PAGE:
I still remember the morning over four years ago when our son was born.  It was truly an event to celebrate!  After 11 years of marriage, our family had grown from two to three, and joy filled our hearts.  When Josh was born, the news was so great that we could not keep it to ourselves . . . we had to get the word out.  We made phone calls, sent birth announcements, and even had friends decorate our front lawn, all announcing the arrival of this precious newborn!

As I think back on how we announced Josh’s birth, however, I am mindful of the fact that we were quite focused in our announcement.  The waves of people we informed were customized to our situation.  We did not take out an ad in the “Oklahoman” newspaper, or notify ABC News.  Instead, we contacted friends and family in a very targeted way.

In a similar way, when Jesus was born in Bethlehem, God the Father could not keep the news to Himself.  After thousands of years of relating to His creation, His one son had now taken on flesh and entered the world.  The Father was so overjoyed, He began sending birth announcements to the world.  He had Angels sing to shepherds and He placed a star in the sky for the Magi.  Far more than just placing an ad in the newspaper, these two announcements were a very targeted form of communication letting us know something of the purpose of Jesus’s life.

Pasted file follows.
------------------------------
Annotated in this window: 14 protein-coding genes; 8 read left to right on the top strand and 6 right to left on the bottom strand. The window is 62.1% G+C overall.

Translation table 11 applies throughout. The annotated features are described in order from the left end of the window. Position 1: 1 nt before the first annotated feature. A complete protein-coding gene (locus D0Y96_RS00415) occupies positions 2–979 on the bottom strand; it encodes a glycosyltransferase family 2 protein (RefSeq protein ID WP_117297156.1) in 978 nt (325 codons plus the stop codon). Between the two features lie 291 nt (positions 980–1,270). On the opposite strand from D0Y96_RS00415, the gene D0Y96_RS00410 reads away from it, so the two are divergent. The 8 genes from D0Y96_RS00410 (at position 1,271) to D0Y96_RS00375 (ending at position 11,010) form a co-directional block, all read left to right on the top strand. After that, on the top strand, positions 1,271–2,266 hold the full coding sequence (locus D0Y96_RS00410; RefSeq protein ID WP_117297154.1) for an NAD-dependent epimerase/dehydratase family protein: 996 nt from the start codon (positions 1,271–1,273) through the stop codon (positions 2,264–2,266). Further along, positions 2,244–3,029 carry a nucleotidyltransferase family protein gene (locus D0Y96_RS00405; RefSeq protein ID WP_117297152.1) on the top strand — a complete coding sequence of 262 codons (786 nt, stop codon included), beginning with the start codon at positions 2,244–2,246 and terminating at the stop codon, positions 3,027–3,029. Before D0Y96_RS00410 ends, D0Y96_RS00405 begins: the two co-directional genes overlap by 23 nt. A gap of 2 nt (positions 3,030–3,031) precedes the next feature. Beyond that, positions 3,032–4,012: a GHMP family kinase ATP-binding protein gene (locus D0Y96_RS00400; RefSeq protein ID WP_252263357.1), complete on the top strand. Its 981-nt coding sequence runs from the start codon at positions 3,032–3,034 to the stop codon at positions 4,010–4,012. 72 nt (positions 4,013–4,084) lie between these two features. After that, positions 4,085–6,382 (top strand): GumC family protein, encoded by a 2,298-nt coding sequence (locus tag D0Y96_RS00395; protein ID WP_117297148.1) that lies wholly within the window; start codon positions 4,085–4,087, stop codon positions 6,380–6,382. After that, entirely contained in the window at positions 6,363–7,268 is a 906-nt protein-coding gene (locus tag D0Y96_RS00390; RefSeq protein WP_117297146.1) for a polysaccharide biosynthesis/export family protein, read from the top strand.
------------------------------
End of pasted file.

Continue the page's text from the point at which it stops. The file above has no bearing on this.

The shepherds were common, working class people in Jesus’ day.  These Jewish commoners sleeping in a dirty field receive an announcement to remind the world that Jesus would be more than just the Messiah of the Government Palace or Temple, but that He came to seek and to save all Israel.  The shepherds became a figure of the scope of Jesus’ saving work in Israel.

The Magi were Gentiles.  These foreign star gazers bring gifts to the new born King reminding all that Jesus’ rule was not just Jewish.  He came to provide a way for any person of any ethnicity to be saved.  The Magi (in some senses) represent me (and probably you), a person of non-Jewish origin forever changed by Israel’s Prince of Peace.

This Christmas as you set up your nativity set and place the wise men and the shepherds beside the manger, may you remember the targeted communication that brought them there . . . and the blessed hope that means for you and me.

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